Overcoming childhood medical trauma with the help of Dr.House

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A photo of the rear of a young child's head watching television as a way of overcoming childhood medical trauma.

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Overcoming childhood medical trauma with the help of Dr.House

Here’s one thing about me: I love med dramas. Here’s another thing: being in the hospital all the time traumatized me as a child. Yeah, doesn’t make much sense to me, either. Then again, people will watch movies where killers lurk in the shadows of haunted houses. By watching these shows that could potentially be disturbing to me, though, I accidentally healed most of this trauma I’ve had for my entire life. And people say binge-watching is a waste of time!

I basically was a hospital child straight from the womb. My first surgery was a laminectomy at 18 months. Though I was too young to remember it, my mom says that was when my severe anxiety began. My two biggest surgeries, though, I do remember. Getting two steel rods put in my back at age 5 and a C-1/C-2 fusion a couple of months later. In addition, my childhood was filled with doctor’s visits, different kinds of medical tests, x-rays, and MRIs. The machines were big and loud in the cold, white rooms. Underneath me, the tables pressed against my bones, the thin and starchy pillows barely comfortable. The air smelled heavily of disinfectant. I was being poked and prodded with tubes and needles in just about every body part (except my eyes). And I hardly understood what was happening to me.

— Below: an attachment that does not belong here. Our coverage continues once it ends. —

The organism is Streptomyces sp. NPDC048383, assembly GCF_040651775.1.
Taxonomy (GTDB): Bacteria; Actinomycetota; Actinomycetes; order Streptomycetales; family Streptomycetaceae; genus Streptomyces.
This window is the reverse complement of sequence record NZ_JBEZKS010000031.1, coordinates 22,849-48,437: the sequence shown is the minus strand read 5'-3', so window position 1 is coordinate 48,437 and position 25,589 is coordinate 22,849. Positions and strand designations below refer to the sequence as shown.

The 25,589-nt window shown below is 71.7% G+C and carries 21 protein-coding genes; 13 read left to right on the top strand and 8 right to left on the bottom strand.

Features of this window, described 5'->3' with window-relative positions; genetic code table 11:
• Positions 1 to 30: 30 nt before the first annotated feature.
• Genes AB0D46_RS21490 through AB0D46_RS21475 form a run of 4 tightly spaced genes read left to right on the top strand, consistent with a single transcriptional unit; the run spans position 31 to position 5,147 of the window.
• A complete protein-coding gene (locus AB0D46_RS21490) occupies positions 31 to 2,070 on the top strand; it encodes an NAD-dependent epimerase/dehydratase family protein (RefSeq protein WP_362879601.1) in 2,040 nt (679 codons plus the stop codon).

When I wasn’t a patient, I would have recurring nightmares about being stuck in a hospital somehow and would get chills and feel sick to my stomach every time I entered one, even if I was just visiting someone. And I admit, I occasionally tried to get out of science class when we were studying human anatomy. Now, I’m no psychiatrist, but I took AP psychology in high school. If I’m not mistaken, those are symptoms of PTSD. Then again, I consult Dr. Google more often than I should since you have to jump through hoops and ride a unicycle while balancing spinning plates on your head to get an appointment in Georgia.

Anyway, I digress. When I was growing up, any kind of med show, reality or fictional, was scary for me. Granted, I wouldn’t say that very many of them are child-friendly. But even the most un-graphic scenes would make me turn away and if I caught something I didn’t want to see, I might not have slept very well that night. House was one show that particularly freaked me out, which is funny because that was the first one I started willingly watching.